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Enzo Maresca's strict rule revealed as Reece James and Ben Chilwell sent Chelsea warning

Leicester City Manager Enzo Maresca ahead of the Emirates FA Cup Quarter Final match between Chelsea and Leicester City at Stamford Bridge on March 17, 2024
-Credit: (Image: Photo by Plumb Images/Leicester City FC via Getty Images)


It was a 'three-year project' that barely lasted five months – Enzo Maresca's managerial baptism of fire with Serie B outfit Ascoli abruptly ended in dismay.

Following his shock resignation in November 2017, the former Juventus and Sevilla midfielder said: "Things outside football have become uncontrollable; consequently, there are no longer any conditions to continue."

A humiliating 4-0 defeat at Parma, which had left the team rooted to the foot of the table, proved to be the final straw for obsessive No. 2 Maresca. Ascoli had initially planned to appoint the Italian as their manager, but he did not hold the required coaching licence to fulfil the role and therefore worked in tandem with Fulvio Fiorin in the dugout.

Yet, although he was technically second in command, the club's players were under no illusions as to exactly who was in charge. In an exclusive interview with the Mirror, former Ascoli midfielder Gianluca Carpani recalled: "Enzo was a former player, so he was well respected, and everyone listened to him because he had a very good career.

"He really liked being in groups, so always organised lunches and dinners with both his fellow staff and players. He had a style that I really liked, and he certainly needed more time to implement this idea and to bring results. Unfortunately, the results didn't arrive and it didn't last too long."

Those reflections should serve as a warning to those expecting instant success at Chelsea following Mauricio Pochettino's controversial exit. When Maresca was officially introduced at Ascoli, he made clear the direction in which he aimed to steer the ship.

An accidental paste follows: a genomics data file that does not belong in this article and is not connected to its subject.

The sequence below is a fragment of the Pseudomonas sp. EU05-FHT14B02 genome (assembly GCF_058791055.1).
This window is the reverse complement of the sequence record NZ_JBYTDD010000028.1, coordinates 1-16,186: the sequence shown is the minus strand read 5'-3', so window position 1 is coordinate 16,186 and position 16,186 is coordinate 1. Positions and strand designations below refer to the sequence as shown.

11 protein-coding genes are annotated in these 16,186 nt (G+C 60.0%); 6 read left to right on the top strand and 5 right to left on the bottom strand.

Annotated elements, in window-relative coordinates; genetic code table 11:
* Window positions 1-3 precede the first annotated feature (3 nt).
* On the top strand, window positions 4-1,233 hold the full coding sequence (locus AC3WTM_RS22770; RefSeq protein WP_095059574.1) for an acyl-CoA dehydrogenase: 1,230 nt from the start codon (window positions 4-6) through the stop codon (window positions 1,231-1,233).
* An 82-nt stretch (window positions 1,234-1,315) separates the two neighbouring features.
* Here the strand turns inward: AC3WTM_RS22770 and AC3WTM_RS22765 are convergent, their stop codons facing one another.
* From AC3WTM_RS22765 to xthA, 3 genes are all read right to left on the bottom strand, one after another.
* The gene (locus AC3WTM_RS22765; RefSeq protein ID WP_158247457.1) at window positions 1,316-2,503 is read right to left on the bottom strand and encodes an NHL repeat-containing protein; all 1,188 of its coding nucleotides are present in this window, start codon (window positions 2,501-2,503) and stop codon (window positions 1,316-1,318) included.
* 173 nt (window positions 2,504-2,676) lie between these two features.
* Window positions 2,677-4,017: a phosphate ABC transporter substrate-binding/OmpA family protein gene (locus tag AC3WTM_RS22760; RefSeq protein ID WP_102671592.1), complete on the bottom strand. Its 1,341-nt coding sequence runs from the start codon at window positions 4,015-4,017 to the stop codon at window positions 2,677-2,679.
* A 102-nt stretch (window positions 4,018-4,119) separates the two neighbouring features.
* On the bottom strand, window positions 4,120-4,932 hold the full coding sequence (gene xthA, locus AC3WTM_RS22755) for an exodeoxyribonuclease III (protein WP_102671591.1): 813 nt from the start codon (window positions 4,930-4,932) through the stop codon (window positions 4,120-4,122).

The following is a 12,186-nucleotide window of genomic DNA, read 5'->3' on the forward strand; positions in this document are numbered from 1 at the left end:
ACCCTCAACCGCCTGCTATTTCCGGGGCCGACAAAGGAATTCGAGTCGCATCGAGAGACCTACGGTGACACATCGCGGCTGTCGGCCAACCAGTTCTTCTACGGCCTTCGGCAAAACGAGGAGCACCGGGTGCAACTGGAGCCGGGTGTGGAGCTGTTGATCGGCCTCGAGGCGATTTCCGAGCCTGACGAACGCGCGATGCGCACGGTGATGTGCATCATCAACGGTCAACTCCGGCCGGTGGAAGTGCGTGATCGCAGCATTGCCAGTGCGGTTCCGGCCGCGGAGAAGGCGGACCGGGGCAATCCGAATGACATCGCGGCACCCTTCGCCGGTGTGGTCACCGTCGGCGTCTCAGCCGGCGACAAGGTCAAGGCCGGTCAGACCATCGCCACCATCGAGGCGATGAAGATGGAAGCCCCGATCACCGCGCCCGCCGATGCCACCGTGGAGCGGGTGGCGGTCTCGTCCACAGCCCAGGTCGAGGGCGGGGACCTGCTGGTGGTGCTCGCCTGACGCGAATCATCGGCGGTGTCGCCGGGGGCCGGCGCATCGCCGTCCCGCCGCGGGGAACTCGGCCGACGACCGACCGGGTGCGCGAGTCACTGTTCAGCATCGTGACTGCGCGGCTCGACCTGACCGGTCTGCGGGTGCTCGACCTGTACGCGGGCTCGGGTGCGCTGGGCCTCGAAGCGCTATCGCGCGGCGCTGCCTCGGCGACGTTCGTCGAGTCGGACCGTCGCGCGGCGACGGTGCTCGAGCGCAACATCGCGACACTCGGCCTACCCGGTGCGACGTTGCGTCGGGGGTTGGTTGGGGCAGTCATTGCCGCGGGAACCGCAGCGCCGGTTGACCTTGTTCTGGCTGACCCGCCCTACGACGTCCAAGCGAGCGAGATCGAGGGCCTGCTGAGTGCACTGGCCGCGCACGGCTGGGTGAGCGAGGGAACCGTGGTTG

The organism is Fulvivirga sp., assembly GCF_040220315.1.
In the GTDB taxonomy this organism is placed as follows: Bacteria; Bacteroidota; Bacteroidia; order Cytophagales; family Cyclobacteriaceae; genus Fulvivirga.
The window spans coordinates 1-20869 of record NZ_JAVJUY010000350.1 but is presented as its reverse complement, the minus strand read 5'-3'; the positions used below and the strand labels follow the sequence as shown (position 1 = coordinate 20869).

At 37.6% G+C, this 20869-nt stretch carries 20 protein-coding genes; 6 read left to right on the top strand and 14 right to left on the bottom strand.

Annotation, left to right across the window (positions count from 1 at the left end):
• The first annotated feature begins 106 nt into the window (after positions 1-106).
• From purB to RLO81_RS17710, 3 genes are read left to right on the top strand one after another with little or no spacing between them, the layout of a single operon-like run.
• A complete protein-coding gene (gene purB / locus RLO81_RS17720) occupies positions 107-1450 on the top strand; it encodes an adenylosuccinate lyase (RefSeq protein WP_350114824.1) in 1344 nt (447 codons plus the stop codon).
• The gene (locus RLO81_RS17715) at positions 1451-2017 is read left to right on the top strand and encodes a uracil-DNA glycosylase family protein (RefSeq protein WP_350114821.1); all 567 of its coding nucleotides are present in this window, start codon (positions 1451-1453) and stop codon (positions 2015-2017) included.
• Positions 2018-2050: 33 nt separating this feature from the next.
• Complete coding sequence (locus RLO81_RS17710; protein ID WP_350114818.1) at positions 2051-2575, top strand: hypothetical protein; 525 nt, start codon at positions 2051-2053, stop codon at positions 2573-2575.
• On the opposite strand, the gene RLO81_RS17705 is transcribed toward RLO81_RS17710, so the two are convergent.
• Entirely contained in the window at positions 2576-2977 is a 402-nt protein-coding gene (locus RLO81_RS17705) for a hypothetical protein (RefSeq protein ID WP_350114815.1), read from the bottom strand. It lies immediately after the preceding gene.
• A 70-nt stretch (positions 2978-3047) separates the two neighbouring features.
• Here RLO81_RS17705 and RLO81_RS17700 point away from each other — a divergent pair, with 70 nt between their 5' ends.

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Signing his first-ever coaching contract seven years ago in central Italy, he said: "For the future, we are thinking step by step; we want to be part of a three-year project, but for the moment, we are focused only on tomorrow."

The fact that he served as Pep Guardiola's assistant at Manchester City hints at his understanding and commitment to developing players on the training pitch – something he showcased in full force last term at Leicester when he guided them to the Championship title.

Even his struggles at Ascoli didn't detract him from his journey instead, they stoked the fires of determination needed to excel at the highest level. Now aged 44, Maresca's philosophy continues to revolve around maintaining possession, setting tactical traps, and exploiting space with speed.

Speaking to the Mirror, Carpani further detailed the new Chelsea boss' methodology. He said: "He worked a lot on the positional changes of all players, especially the full-backs and attacking wingers in a 4-3-3 system.

"He also worked with the defensive line in a particular way, they always had to stop at the edge of the penalty area and were not allowed to enter the box during training so the team stayed high.

"What stood out was that he always gave you solutions that you could bring onto the pitch and you always knew exactly what to do.

"On a personal level, I learned a lot, especially some important movements he taught me as a midfielder which I still carry with me today. He tried many new things which always made me think he was a great coach.

"I always believed in Enzo because he was full of so many beautiful ideas. He also demonstrated that with Leicester where he achieved great results – I wish him the best."